When it comes to leadership ability, there are two schools of thought. In the red corner there is the belief in born leaders. You could even go far as saying it’s a God-given gift, and indeed in Romans 12:8, leadership is listed as a divinely-bestowed gift. The thought is that you should be able to know a leader when you see one. People say things like, “there’s something on that person,” and we start using words like “anointing” and “calling” readily.
In the blue corner is the belief that leadership is a taught skill. Here it’s less about being a natural leader and more about learning the art of leadership. People in the blue corner will recommend leadership books and podcasts. They may not have been ‘natural leaders’ (if there is even such a thing in their view) and will point to learning and training as the reason for their success in leadership.
The reality, as is usually the case, is somewhere in the middle. Think about how the Apostle Paul talks about Prophecy. He both lists it as a gift (Eph 4:1; 1 Cor 12:28) but then also urges all believers to prophesy (1 Cor 14:1). I think the same applies to leadership. God gifts leadership to some, but also expects all of us to grow in our leadership abilities. That means there’s not a ‘them-and-us' situation. We’re all in the same boat.
What that also means is that leadership development doesn’t start with finding your next assistant pastor, it's for everyone. That begs the question, how do you develop a whole congregation in their leadership? The answer is to create a leadership development system.
To create a leadership development system, you need to create roles where people can take steps that gradually increase their level and weight of leadership. It’s called a Leadership Pipeline.
In Michael Gerber’s excellent book, The E-Myth Revisited, he tells a fable that is so common amongst small businesses. He talks about a woman who starts a pie shop. She loves making pies but realises there’s all these other aspects to running a business than just making pies. She hires someone to sort the other stuff (finance, marketing, sales and more) so she can get on with making the pies. Soon enough the employee is burned out and rushed off her feet, and quits leaving the pie shop owner with a huge whole to fill.
What the book helps the shop owner realise is that when she was running the business alone, the roles existed whether she knew it or not – sales, marketing, finance and more, there’s more than just making pies. The problem was that she didn’t develop leaders in these areas. Mastering an area then handing the area over to a leader, so that she became the leader of leaders.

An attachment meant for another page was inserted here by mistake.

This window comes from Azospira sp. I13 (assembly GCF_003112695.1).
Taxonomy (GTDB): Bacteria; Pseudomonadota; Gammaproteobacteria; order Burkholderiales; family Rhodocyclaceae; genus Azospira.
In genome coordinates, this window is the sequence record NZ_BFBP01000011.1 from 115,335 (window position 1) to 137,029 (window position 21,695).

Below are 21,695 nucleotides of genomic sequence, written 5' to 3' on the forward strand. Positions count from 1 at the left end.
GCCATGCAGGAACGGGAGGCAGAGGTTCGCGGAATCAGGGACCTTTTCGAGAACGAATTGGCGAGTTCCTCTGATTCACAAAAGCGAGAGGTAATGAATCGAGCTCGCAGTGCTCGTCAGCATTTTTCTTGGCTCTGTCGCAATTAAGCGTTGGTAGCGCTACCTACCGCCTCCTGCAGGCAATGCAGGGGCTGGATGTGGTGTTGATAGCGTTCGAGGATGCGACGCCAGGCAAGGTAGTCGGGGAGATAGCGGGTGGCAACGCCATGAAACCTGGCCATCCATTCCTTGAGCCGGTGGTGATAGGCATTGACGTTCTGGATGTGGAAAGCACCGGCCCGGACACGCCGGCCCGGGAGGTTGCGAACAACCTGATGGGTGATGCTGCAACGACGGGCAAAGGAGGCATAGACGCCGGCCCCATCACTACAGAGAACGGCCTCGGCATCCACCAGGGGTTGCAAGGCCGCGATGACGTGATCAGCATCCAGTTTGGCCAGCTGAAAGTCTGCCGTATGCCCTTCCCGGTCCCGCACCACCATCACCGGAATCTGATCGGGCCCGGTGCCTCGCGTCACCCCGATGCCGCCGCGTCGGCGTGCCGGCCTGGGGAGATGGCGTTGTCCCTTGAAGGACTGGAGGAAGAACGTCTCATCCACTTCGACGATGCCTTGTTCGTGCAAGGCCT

This becomes even more acute when we transplant that into the church world. In the corporate world, you have the advantage of being able to hire someone to take leadership over a whole department. But in the church world, you’ve got to work with the hand you were dealt. Leaders can’t be bought, they must be developed.
That means that you’ve got to start at the ground level. Find the roles at church that exist whether anyone does them or not, then develop a leader to take that role, then move up to supervise them, then develop a supervisor to supervise them and so on, until all your roles now have the right leaders in the right place. That’s why creating a clear leadership Pipeline is so vital for your church.
Here’s a few things to think about when creating a leadership pipeline
This sounds so obvious, but it’s so true. The point of growing someone’s leadership capacity isn’t to turn everyone into pastors, and it’s definitely not to just fill a role, but instead it’s to help people to grow to the level of their calling. That could mean some become pastors and some don’t, that’s fine. Some will get to a certain level and never grow beyond it, but serve faithfully and excellently at their level. All of this should be celebrated.
You need to determine how many levels of leadership you want in your church. Too many, and you’ll make your church too bureaucratic, too few and you will make the steps of leadership too big. Somewhere between 4 and 6 is your aim.
The word ‘leadership’ is a broad term, and encompasses a number of different facets. Some of these are to do with the management of people, some are to do with strategy and some are to do with the person’s personal and spiritual leadership. Work out your own categories for leadership.
When you’ve worked out the levels and the categories, you should have a pipeline grid. You can now work out what competencies are necessary to lead in each square of the grid. Try not to overload each square with too many competencies, otherwise it will get too cumbersome to use.
Now you can start to look at where each role and each leader fits on this grid. Take some time to mark them against each category on the Pipeline grid. Which level are they leading at? You can then start to match the right leaders to the right roles. The goal with this is that you can start to get leaders to self-assess themselves against these criteria. This can then become the discussion point for leadership development conversations.
Creating a leadership pipeline is complicated, and it can seem like a daunting task to run through with your leadership team. Added to which, you’ll probably want to contribute to how the pipeline is shaped, which can be difficult when you’re also leading a meeting. No-one likes to feel like the leader is steering the meeting to their own pre-determined conclusion.
That’s why we provide on-site facilitation so that you can become a co-creator with your leadership team. We bring the process which will guide you to creating a leadership pipeline, but we don’t input as to the content, that’s for you and your team. If you’d like to find out more, book a free 1-hour consultation with us.